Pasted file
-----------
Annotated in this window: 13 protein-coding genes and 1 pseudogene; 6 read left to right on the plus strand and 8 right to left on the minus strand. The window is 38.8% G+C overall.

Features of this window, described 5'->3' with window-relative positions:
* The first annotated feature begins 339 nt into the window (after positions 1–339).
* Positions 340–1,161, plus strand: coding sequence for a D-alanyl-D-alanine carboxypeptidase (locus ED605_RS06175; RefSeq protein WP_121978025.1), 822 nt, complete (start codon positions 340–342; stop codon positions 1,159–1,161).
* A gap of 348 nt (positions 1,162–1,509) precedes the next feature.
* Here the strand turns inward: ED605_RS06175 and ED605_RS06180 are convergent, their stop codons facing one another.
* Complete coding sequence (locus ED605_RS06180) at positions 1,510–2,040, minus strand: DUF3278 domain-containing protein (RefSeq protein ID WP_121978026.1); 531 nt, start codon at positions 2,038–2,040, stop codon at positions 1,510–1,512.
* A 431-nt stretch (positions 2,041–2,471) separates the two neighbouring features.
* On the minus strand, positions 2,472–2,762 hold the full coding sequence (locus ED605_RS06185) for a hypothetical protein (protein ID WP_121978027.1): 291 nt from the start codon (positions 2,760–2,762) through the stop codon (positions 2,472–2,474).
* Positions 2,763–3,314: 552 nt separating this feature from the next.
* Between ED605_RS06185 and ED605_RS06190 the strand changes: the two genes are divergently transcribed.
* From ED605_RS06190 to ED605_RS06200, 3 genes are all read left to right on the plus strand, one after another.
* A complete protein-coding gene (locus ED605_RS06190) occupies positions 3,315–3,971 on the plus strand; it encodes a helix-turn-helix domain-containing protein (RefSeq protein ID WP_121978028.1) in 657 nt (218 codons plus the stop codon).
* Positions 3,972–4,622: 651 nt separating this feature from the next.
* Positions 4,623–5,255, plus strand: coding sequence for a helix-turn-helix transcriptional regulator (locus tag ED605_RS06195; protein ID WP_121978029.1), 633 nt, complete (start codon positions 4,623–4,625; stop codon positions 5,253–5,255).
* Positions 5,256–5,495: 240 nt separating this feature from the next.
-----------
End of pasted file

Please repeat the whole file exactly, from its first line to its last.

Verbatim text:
Annotated in this window: 13 protein-coding genes and 1 pseudogene; 6 read left to right on the plus strand and 8 right to left on the minus strand. The window is 38.8% G+C overall.

Features of this window, described 5'->3' with window-relative positions:
* The first annotated feature begins 339 nt into the window (after positions 1–339).
* Positions 340–1,161, plus strand: coding sequence for a D-alanyl-D-alanine carboxypeptidase (locus ED605_RS06175; RefSeq protein WP_121978025.1), 822 nt, complete (start codon positions 340–342; stop codon positions 1,159–1,161).
* A gap of 348 nt (positions 1,162–1,509) precedes the next feature.
* Here the strand turns inward: ED605_RS06175 and ED605_RS06180 are convergent, their stop codons facing one another.
* Complete coding sequence (locus ED605_RS06180) at positions 1,510–2,040, minus strand: DUF3278 domain-containing protein (RefSeq protein ID WP_121978026.1); 531 nt, start codon at positions 2,038–2,040, stop codon at positions 1,510–1,512.
* A 431-nt stretch (positions 2,041–2,471) separates the two neighbouring features.
* On the minus strand, positions 2,472–2,762 hold the full coding sequence (locus ED605_RS06185) for a hypothetical protein (protein ID WP_121978027.1): 291 nt from the start codon (positions 2,760–2,762) through the stop codon (positions 2,472–2,474).
* Positions 2,763–3,314: 552 nt separating this feature from the next.
* Between ED605_RS06185 and ED605_RS06190 the strand changes: the two genes are divergently transcribed.
* From ED605_RS06190 to ED605_RS06200, 3 genes are all read left to right on the plus strand, one after another.
* A complete protein-coding gene (locus ED605_RS06190) occupies positions 3,315–3,971 on the plus strand; it encodes a helix-turn-helix domain-containing protein (RefSeq protein ID WP_121978028.1) in 657 nt (218 codons plus the stop codon).
* Positions 3,972–4,622: 651 nt separating this feature from the next.
* Positions 4,623–5,255, plus strand: coding sequence for a helix-turn-helix transcriptional regulator (locus tag ED605_RS06195; protein ID WP_121978029.1), 633 nt, complete (start codon positions 4,623–4,625; stop codon positions 5,253–5,255).
* Positions 5,256–5,495: 240 nt separating this feature from the next.